I’ve learned early in the game to try not to get caught as a kook.
You might be wondering what a kook is, or if you know me and don’t know surf-lingo, you might already think I am one. The type I’m talking about here is the euphamism in surf culture for those posing as surfers. They can talk the talk, but can’t walk the walk (or in this case - surf).
My love for sport and adventure, and trying new things lends itself to very kooky behaviour. I pore over articles, how-to-guides, websites and books gleaning as much information on my next endeavour as possible, without once trying the sport. If I took it one step further and then broadcasted my new knowledge as if it were first hand, well, that would be a class one kook. Luckily, I have a little secret for you. It is possible to seamlessly jump into new activities (even the ones that take quite a bit of gear, preparation and knowledge) without having you sit on the sidelines for years before slowly learning your new craft. You don’t have to pretend you know anything to enmesh in the culture of your chosen activity.
Hire an expert. It really is that simple.
Let me explain.
My husband lived on and off in Florida as a waterski-bum for a few years and lived a short drive to the ocean. He (a watermen through and through) spent his days off from the lake at the coast learning to surf. Nick was a strong swimmer and a trained athlete in a sport that also had you balancing precariously above the water, yet surfing didn’t click. It was still fun, and he kept at it, but without a whole lot of luck.
A few years later, the two of us decided to wed somewhere we could spend some time surfing. Although Nick was no expert surfer, and I had never tried before, we thought it sounded like a very fun, and practical way to celebrate our marriage. Where he was an expert in the water, and a powerful swimmer, I resembled more of a scrawny salamander wiggling about in the water. Despite this, I’m proud to say the first day we went surfing I was the one popping up gracefully on the board catching wave after wave.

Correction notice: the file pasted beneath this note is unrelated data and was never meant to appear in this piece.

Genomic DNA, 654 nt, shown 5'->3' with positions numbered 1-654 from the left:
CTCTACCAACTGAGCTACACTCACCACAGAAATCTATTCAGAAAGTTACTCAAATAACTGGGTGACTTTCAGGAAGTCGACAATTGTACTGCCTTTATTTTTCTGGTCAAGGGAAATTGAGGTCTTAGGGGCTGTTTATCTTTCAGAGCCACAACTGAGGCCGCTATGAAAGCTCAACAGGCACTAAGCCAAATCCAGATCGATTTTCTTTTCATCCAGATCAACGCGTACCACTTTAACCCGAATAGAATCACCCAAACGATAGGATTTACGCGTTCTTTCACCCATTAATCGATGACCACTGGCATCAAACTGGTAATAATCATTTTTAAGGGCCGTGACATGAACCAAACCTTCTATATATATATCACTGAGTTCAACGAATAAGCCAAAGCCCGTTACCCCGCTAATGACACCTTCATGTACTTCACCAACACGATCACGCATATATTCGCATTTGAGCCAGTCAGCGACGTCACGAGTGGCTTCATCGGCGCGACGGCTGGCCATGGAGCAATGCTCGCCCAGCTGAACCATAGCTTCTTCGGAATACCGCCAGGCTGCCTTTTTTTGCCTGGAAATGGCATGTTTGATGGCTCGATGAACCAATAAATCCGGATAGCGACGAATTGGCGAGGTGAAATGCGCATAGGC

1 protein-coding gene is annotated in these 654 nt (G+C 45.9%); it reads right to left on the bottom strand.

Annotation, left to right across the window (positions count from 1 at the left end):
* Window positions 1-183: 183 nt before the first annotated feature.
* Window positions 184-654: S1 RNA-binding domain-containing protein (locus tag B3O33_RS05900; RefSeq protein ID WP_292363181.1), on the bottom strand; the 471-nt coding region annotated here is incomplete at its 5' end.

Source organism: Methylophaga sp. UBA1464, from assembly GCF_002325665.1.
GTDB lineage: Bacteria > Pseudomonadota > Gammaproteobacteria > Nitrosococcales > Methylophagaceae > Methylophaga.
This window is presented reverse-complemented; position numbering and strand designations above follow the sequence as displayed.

I did this even with my salamander-like moves in the water.
The difference? I got a lesson that very first time on a board.
I learned within an hour how to duck-dive and paddle out without getting beat down (entirely) by waves, proper body position, how to read the wave and the perfect point to pop up on the board. Without an expert’s opinion, I daresay I’d still be out there flapping my skinny arms around these eleven years later.
Here in the Canadian Rockies based out of Canmore, Alberta, Yamnuska Mountain Adventures has been guiding ice climbing, backcountry skiing, hiking, mountaineering, and trekking experiences for more than forty years, hosting thousands of clients making them the go-to place for all your mountain adventures.
Their guides are fully certified with the Association of Canadian Mountain Guides, and receive staff training and mentorship. This in-house training goes well beyond the technicalities of the Association of Canadian Mountain Guides standards and helps them develop the attributes that make them standout as the people you want leading you on your adventure - patient, empathetic coaches that have a great sense of humour. Not only will they meet you where you’re at in your trek, they’ll help you make great gains and will be the first to celebrate your wins with you.
Trying new sports, especially ones that have you scaling giant frozen waterfalls can be a bit unnerving. That slight feel of unease can be the incredible adrenaline rush that has you begging for more though, and not full panic when you know you are in the care of people that have your safety at their utmost concern.
At Yamnuska, they understand that your best day is only going to happen if it’s also a safe day. They keep up to date on the latest research regarding this and have implemented an entire, “culture of safety” that is not only a small part of their service, but integral to every aspect.
Understanding that the enjoyment of these beautiful places is possible only if they remain unscathed by those accessing them, they are also committed to leaving no trace. Guides “act as custodians of our mountain parks and protected areas” as they help you earn your turns with self propelled mountain experiences. They are committed to not only aiding people in enjoying the mountains today, but for generations to come.
As much fun as it is being a kook, reading the books and talking the talk, maybe next time go ahead and give these guys a call. I know I will.
You can learn more for yourself at https://yamnuska.com/